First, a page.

Normally, Iyori would have resented Kolte’s assumption that she should stay out of harm’s way and let the "boys" handle it—but after the time she had spent with her father, she saw Kolte’s actions in a different light. He was being considerate and courtly. It was a way in which he was trying to let her know how he felt about her. Of course it was totally idiotic, but that’s just the way men were. Her newfound perspective even allowed her a small private smile as she watched the men get ready to pounce, even as she pulled a ring out of her belt pouch.
The two Weavers sprang simultaneously on the sleeping figure. There were several loud "oofs!" and various grunting noises before the whole struggling mass came tumbling down to land at Iyori’s feet. In a flash, Kolte and Yerthe disentangled themselves, while using the hammok to further entangle their prey. As they stepped away, Iyori got her first good look at the captive. His features were dark, but his eyes glowed with an inner light. He seemed vaguely familiar, but she couldn’t place him.
"Yayek? Is that you?" asked Yerthe, leaning down to peer into their prisoner’s eyes. Yayak? questioned Iyori to herself, wasn’t he that weird guy who left the village when we were still kids? She had vague memories of a village malcontent who had finally ran off to "find his fortune" elsewhere. This man’s face did indeed somewhat resemble that of the man she could but vaguely recall. But—what had happened to him?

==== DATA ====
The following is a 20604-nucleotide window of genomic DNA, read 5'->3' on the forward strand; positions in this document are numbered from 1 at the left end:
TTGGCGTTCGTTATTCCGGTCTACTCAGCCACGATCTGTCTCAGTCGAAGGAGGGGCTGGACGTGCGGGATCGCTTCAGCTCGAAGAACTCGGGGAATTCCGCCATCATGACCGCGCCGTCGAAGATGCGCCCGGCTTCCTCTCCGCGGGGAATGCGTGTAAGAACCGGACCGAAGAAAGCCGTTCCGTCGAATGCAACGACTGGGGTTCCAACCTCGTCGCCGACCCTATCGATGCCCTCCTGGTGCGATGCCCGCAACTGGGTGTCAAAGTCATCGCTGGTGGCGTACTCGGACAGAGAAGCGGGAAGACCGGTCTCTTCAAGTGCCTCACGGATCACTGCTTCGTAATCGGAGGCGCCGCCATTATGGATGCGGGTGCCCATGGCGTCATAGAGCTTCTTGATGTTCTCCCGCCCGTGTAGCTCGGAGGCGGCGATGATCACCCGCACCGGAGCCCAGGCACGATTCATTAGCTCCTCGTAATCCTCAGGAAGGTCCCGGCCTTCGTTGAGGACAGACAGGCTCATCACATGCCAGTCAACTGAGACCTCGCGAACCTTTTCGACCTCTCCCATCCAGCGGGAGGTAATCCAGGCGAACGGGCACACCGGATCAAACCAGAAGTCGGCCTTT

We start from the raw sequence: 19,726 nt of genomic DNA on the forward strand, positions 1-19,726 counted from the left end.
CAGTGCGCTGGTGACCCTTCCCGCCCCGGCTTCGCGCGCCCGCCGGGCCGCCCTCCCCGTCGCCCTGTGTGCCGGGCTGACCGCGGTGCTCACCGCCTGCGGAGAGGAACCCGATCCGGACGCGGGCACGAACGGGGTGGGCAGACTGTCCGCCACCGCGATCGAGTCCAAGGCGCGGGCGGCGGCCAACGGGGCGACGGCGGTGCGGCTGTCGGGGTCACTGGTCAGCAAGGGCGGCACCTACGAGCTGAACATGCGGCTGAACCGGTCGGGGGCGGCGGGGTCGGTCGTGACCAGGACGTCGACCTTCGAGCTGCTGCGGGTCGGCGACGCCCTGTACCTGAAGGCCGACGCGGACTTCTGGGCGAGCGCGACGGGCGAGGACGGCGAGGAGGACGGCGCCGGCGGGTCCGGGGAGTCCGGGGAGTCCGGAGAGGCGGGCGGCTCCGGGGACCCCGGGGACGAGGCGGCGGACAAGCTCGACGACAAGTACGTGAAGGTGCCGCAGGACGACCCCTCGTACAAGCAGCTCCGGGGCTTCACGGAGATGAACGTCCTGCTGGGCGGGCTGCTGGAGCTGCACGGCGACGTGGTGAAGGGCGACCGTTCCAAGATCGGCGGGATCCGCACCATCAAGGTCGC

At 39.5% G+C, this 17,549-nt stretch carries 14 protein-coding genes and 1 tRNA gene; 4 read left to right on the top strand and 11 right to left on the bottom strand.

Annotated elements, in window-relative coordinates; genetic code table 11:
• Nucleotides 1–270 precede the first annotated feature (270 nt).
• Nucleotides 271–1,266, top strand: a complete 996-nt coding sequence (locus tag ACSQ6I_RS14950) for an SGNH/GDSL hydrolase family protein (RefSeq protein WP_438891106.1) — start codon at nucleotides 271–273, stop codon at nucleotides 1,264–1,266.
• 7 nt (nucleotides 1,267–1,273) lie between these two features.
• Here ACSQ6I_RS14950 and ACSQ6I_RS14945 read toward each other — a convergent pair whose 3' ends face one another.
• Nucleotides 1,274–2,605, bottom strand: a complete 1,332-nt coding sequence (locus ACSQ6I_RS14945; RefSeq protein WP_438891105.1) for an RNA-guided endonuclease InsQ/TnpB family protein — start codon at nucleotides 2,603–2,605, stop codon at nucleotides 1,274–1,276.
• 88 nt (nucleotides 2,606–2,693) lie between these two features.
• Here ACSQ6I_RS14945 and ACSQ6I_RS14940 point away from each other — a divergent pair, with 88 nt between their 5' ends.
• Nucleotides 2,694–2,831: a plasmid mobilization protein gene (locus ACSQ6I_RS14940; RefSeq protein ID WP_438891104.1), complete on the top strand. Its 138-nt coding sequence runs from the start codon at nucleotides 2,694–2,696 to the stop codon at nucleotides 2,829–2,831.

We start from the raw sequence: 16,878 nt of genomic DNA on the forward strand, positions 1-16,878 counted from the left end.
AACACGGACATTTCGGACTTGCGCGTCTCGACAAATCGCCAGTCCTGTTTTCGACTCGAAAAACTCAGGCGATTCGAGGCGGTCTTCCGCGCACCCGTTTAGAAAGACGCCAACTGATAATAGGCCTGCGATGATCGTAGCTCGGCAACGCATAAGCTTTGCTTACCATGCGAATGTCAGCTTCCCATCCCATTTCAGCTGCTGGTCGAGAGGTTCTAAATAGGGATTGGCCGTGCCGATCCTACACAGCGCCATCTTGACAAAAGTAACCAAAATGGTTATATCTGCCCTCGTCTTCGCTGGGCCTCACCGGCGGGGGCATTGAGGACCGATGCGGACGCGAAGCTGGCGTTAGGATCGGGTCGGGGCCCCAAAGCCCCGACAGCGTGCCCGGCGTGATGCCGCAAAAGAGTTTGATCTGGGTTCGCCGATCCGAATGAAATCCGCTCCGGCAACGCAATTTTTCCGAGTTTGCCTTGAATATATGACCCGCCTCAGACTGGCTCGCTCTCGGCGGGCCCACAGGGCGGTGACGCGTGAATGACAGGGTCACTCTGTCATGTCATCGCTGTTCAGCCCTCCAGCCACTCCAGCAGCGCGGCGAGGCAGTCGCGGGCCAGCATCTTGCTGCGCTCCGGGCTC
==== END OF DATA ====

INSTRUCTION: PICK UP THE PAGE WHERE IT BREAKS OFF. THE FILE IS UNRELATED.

"So…I haven’t been forgotten after all, eh?" Yayek’s voice was a sibilant hiss.
"What…what happened to you?" stammered Yerthe.
"What happened? What happened?!" Yayek struggled against the tangled hammok. "Oh, nothing much. A little of this, a little of that, a whole lot of something else! Heeheeeheeeheee!" His laughter was deranged and more than a little frightening.
Kolte pulled Yerthe back. "He’s crazy. It’s obvious the Shadows have taken him."
"Shadows? Shadows? Where? Where oh where oh where oh where did my sweet sweet shadows go?" Yayek looked around hopefully, then lapsed back into a quiet giggle.
"So what are you doing down here?" Yerthe persisted in his questioning.
Iyori glanced up. With the hammok out of the way, she could see all of the way up to the underside of the huge bulb above. There were strange shapes and shadows up there that she was sure did not belong. She tugged on Kolte’s arm and pointed up.
"There’s something else up there!"
Kolte and Yerthe looked up, but Iyori was already scaling the roots. As she neared the underside of the bulb, she encountered the first of the strange needle-like rods impaling the roots. The rod was connected to a wire which connected to another rod and so on. Glancing around, she saw an elaborate system of rods and wires, all impaled into the roots and even the belly of the bulb itself. From the punctures radiated unhealthy bluish-black veins which pulsed sluggishly. The whole mess was intersected by a central structure which clung to the underside of the bulb. This structure looked part metallic and part organic and entirely unwholesome. Horrified, Iyori could barely breathe. So this must be what has been causing the sickness! She ripped at the nearest rod and pulled it free of the root.